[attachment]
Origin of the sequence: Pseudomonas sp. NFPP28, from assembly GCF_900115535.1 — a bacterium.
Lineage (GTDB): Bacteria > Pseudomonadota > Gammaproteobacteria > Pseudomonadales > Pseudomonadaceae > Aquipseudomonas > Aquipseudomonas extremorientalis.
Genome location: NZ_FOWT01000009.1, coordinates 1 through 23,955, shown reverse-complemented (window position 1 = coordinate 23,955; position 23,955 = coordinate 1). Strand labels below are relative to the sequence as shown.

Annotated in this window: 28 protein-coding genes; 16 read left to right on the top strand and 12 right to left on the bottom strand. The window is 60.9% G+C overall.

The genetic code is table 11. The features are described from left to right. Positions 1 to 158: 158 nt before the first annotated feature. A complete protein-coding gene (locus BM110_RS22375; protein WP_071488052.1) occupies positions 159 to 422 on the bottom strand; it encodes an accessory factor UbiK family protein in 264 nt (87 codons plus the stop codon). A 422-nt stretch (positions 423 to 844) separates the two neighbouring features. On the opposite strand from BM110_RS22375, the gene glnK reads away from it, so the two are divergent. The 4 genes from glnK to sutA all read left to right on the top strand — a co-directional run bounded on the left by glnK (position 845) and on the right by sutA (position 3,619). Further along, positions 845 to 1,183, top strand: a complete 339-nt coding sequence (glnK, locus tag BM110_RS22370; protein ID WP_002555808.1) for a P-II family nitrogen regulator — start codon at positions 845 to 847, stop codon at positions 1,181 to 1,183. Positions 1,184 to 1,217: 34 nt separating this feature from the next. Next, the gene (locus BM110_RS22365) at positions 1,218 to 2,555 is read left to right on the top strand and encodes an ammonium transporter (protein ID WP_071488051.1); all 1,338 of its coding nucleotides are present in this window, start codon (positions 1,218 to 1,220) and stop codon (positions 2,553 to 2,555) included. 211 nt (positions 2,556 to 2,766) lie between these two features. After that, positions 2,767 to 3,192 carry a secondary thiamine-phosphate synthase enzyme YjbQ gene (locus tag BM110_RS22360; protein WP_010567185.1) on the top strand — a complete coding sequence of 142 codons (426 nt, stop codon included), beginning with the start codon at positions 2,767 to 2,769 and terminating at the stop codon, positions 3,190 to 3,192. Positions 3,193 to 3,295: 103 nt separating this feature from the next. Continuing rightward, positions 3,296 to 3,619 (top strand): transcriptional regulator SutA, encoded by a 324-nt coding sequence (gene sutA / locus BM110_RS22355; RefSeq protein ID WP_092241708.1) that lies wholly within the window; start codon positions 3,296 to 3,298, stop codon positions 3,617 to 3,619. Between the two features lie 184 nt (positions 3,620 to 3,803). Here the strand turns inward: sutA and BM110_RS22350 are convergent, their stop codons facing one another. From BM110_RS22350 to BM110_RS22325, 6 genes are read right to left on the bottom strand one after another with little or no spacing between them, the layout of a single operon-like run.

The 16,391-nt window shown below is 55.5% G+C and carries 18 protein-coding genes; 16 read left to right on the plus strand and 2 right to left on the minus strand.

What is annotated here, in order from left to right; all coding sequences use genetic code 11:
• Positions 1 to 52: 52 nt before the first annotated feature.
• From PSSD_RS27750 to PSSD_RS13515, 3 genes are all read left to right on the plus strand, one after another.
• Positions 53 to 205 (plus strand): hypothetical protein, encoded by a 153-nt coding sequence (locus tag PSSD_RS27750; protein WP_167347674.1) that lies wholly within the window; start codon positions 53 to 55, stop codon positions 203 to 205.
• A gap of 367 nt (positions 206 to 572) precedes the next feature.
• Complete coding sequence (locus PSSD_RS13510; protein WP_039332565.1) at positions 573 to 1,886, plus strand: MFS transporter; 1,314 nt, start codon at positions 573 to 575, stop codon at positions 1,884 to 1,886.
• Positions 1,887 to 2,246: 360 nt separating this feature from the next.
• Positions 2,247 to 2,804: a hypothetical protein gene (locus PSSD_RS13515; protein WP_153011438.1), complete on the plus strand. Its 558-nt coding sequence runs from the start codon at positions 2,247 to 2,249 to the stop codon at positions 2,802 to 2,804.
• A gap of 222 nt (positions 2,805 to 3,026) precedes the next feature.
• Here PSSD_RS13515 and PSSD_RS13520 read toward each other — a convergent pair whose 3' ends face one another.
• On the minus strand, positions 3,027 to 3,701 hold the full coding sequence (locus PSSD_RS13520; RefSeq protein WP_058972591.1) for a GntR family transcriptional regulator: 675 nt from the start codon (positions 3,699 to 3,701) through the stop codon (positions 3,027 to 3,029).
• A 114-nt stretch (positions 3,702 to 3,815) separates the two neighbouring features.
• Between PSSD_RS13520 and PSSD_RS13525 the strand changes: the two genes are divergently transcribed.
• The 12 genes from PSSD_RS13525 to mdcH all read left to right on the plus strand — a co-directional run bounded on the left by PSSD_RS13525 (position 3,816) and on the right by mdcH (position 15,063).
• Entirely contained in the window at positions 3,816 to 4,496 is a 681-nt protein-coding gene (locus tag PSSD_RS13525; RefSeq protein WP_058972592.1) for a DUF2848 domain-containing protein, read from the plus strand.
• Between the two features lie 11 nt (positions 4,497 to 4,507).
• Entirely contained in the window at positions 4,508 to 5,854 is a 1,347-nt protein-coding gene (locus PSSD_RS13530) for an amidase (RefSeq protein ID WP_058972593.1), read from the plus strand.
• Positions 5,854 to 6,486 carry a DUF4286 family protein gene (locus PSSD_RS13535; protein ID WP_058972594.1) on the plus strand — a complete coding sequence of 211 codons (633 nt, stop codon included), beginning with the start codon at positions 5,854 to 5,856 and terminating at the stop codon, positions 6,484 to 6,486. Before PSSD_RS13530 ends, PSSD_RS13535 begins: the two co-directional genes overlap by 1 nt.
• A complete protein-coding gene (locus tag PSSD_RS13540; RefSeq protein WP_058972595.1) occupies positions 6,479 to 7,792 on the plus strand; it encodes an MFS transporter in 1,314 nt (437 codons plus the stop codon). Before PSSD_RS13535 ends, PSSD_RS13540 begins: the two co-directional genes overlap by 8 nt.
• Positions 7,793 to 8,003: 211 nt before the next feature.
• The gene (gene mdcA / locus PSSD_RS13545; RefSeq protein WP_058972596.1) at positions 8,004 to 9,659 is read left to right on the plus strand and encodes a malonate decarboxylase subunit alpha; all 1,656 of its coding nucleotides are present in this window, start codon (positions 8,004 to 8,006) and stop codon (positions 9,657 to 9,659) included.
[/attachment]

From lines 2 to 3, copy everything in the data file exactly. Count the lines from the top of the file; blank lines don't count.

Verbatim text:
Lineage (GTDB): Bacteria > Pseudomonadota > Gammaproteobacteria > Pseudomonadales > Pseudomonadaceae > Aquipseudomonas > Aquipseudomonas extremorientalis.
Genome location: NZ_FOWT01000009.1, coordinates 1 through 23,955, shown reverse-complemented (window position 1 = coordinate 23,955; position 23,955 = coordinate 1). Strand labels below are relative to the sequence as shown.